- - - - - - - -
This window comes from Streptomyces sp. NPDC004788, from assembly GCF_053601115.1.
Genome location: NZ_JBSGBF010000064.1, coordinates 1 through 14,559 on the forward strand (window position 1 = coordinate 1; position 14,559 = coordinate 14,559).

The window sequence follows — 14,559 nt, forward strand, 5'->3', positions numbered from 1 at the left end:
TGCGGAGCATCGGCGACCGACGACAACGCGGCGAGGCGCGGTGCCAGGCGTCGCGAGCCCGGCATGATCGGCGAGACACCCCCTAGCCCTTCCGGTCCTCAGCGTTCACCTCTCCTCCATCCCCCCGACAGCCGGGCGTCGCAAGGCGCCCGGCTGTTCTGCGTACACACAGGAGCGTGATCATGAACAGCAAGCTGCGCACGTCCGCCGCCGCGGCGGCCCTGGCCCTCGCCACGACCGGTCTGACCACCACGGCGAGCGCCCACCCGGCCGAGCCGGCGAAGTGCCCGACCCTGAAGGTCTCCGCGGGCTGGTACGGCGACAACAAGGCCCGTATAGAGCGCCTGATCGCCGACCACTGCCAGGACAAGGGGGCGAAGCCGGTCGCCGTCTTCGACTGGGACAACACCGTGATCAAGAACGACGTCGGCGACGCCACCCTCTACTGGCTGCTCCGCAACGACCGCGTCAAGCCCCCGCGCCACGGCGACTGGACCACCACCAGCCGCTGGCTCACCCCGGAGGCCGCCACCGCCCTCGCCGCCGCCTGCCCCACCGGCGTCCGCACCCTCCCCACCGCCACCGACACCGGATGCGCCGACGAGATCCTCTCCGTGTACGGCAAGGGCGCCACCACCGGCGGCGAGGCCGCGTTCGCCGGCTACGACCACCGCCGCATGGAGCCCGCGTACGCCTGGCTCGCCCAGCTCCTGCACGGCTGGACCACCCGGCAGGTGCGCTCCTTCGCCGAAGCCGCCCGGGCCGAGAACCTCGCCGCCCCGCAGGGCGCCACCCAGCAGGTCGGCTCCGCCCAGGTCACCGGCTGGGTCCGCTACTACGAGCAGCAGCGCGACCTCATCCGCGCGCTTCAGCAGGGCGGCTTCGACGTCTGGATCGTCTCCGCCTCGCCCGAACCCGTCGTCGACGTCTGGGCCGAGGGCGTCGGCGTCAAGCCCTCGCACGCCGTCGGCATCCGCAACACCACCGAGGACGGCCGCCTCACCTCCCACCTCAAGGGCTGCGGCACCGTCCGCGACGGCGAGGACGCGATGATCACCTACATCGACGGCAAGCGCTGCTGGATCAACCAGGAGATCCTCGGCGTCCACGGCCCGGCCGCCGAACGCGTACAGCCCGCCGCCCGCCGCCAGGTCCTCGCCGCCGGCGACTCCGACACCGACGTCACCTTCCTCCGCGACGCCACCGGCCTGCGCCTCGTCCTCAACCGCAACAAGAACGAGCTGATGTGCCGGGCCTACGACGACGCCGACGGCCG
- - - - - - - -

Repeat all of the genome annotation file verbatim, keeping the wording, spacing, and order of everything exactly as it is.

This window comes from Streptomyces sp. NPDC004788, from assembly GCF_053601115.1.
Genome location: NZ_JBSGBF010000064.1, coordinates 1 through 14,559 on the forward strand (window position 1 = coordinate 1; position 14,559 = coordinate 14,559).

The window sequence follows — 14,559 nt, forward strand, 5'->3', positions numbered from 1 at the left end:
TGCGGAGCATCGGCGACCGACGACAACGCGGCGAGGCGCGGTGCCAGGCGTCGCGAGCCCGGCATGATCGGCGAGACACCCCCTAGCCCTTCCGGTCCTCAGCGTTCACCTCTCCTCCATCCCCCCGACAGCCGGGCGTCGCAAGGCGCCCGGCTGTTCTGCGTACACACAGGAGCGTGATCATGAACAGCAAGCTGCGCACGTCCGCCGCCGCGGCGGCCCTGGCCCTCGCCACGACCGGTCTGACCACCACGGCGAGCGCCCACCCGGCCGAGCCGGCGAAGTGCCCGACCCTGAAGGTCTCCGCGGGCTGGTACGGCGACAACAAGGCCCGTATAGAGCGCCTGATCGCCGACCACTGCCAGGACAAGGGGGCGAAGCCGGTCGCCGTCTTCGACTGGGACAACACCGTGATCAAGAACGACGTCGGCGACGCCACCCTCTACTGGCTGCTCCGCAACGACCGCGTCAAGCCCCCGCGCCACGGCGACTGGACCACCACCAGCCGCTGGCTCACCCCGGAGGCCGCCACCGCCCTCGCCGCCGCCTGCCCCACCGGCGTCCGCACCCTCCCCACCGCCACCGACACCGGATGCGCCGACGAGATCCTCTCCGTGTACGGCAAGGGCGCCACCACCGGCGGCGAGGCCGCGTTCGCCGGCTACGACCACCGCCGCATGGAGCCCGCGTACGCCTGGCTCGCCCAGCTCCTGCACGGCTGGACCACCCGGCAGGTGCGCTCCTTCGCCGAAGCCGCCCGGGCCGAGAACCTCGCCGCCCCGCAGGGCGCCACCCAGCAGGTCGGCTCCGCCCAGGTCACCGGCTGGGTCCGCTACTACGAGCAGCAGCGCGACCTCATCCGCGCGCTTCAGCAGGGCGGCTTCGACGTCTGGATCGTCTCCGCCTCGCCCGAACCCGTCGTCGACGTCTGGGCCGAGGGCGTCGGCGTCAAGCCCTCGCACGCCGTCGGCATCCGCAACACCACCGAGGACGGCCGCCTCACCTCCCACCTCAAGGGCTGCGGCACCGTCCGCGACGGCGAGGACGCGATGATCACCTACATCGACGGCAAGCGCTGCTGGATCAACCAGGAGATCCTCGGCGTCCACGGCCCGGCCGCCGAACGCGTACAGCCCGCCGCCCGCCGCCAGGTCCTCGCCGCCGGCGACTCCGACACCGACGTCACCTTCCTCCGCGACGCCACCGGCCTGCGCCTCGTCCTCAACCGCAACAAGAACGAGCTGATGTGCCGGGCCTACGACGACGCCGACGGCCG